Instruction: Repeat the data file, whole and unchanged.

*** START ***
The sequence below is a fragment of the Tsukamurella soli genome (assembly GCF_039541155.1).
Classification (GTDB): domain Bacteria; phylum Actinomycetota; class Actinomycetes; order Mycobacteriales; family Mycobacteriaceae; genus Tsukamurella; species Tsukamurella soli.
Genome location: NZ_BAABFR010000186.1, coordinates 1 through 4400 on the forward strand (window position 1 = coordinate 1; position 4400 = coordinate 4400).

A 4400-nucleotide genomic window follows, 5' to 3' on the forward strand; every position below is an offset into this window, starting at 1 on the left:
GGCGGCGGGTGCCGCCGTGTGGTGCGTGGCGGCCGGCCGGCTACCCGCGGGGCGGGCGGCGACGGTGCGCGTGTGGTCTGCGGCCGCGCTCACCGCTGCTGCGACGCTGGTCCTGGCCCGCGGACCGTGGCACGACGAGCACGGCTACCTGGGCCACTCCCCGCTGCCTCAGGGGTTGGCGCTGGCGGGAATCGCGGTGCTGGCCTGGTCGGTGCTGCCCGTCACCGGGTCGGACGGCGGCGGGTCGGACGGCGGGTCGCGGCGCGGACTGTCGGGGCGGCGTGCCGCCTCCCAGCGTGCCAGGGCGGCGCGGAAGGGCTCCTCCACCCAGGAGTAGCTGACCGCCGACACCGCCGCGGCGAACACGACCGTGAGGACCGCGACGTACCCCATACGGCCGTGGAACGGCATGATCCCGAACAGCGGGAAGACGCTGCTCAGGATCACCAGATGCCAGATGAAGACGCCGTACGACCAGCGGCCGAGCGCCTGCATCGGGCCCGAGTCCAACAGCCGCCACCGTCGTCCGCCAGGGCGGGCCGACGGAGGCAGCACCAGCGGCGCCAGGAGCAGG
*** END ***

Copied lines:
The sequence below is a fragment of the Tsukamurella soli genome (assembly GCF_039541155.1).
Classification (GTDB): domain Bacteria; phylum Actinomycetota; class Actinomycetes; order Mycobacteriales; family Mycobacteriaceae; genus Tsukamurella; species Tsukamurella soli.
Genome location: NZ_BAABFR010000186.1, coordinates 1 through 4400 on the forward strand (window position 1 = coordinate 1; position 4400 = coordinate 4400).

A 4400-nucleotide genomic window follows, 5' to 3' on the forward strand; every position below is an offset into this window, starting at 1 on the left:
GGCGGCGGGTGCCGCCGTGTGGTGCGTGGCGGCCGGCCGGCTACCCGCGGGGCGGGCGGCGACGGTGCGCGTGTGGTCTGCGGCCGCGCTCACCGCTGCTGCGACGCTGGTCCTGGCCCGCGGACCGTGGCACGACGAGCACGGCTACCTGGGCCACTCCCCGCTGCCTCAGGGGTTGGCGCTGGCGGGAATCGCGGTGCTGGCCTGGTCGGTGCTGCCCGTCACCGGGTCGGACGGCGGCGGGTCGGACGGCGGGTCGCGGCGCGGACTGTCGGGGCGGCGTGCCGCCTCCCAGCGTGCCAGGGCGGCGCGGAAGGGCTCCTCCACCCAGGAGTAGCTGACCGCCGACACCGCCGCGGCGAACACGACCGTGAGGACCGCGACGTACCCCATACGGCCGTGGAACGGCATGATCCCGAACAGCGGGAAGACGCTGCTCAGGATCACCAGATGCCAGATGAAGACGCCGTACGACCAGCGGCCGAGCGCCTGCATCGGGCCCGAGTCCAACAGCCGCCACCGTCGTCCGCCAGGGCGGGCCGACGGAGGCAGCACCAGCGGCGCCAGGAGCAGG